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Thermodynamics 101 question - ideal gas compression

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SherpaDoug

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I believe if I have an ideal gas in a frictionless piston & cylinder, and I use X energy to compress it to half its volume, it will get hot and the pressure will rise. If no heat is lost I will get X energy back when the gas pushes the piston back.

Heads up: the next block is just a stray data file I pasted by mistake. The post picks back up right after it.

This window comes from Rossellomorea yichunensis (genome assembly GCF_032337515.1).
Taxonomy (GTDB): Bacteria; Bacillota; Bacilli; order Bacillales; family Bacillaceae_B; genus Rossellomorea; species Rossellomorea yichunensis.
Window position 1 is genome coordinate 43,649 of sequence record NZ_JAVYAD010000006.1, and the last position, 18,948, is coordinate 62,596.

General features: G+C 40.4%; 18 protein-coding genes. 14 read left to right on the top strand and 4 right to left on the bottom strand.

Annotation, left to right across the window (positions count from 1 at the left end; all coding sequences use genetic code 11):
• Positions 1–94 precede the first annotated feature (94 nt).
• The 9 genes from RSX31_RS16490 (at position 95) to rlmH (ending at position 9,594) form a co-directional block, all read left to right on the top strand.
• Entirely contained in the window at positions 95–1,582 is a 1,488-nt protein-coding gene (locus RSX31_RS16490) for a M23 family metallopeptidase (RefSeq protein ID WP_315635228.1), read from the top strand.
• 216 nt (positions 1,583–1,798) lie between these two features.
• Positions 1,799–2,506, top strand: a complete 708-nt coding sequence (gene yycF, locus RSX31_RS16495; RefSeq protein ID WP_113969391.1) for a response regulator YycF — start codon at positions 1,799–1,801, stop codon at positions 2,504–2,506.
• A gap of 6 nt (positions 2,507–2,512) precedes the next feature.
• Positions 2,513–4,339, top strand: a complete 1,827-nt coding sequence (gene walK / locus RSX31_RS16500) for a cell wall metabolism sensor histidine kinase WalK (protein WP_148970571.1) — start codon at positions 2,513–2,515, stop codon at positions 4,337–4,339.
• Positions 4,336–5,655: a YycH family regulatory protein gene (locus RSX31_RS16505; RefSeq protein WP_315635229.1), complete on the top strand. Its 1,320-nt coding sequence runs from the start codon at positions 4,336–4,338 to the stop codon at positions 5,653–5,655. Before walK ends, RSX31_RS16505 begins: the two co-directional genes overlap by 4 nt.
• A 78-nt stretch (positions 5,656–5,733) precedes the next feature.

But if the compressed gas is stored until the added heat is lost and the gas reaches the initial temperature again, I will get less than X energy back when the gas pushes the piston back.
How do I tell how much energy is lost as heat and how much is stored as pressure and recovered?

I am trying to compare the merits of an air spring vs. a steel or fiberglass leaf spring to store energy over the course of several hours.
 

jpanhalt

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Scroll to about half way down this article and read the section on "temperature." You will see there is not one simple answer. What is clear, if you allow the compressed air/gas to lose heat, you will lose a fair bit of energy.

John
 
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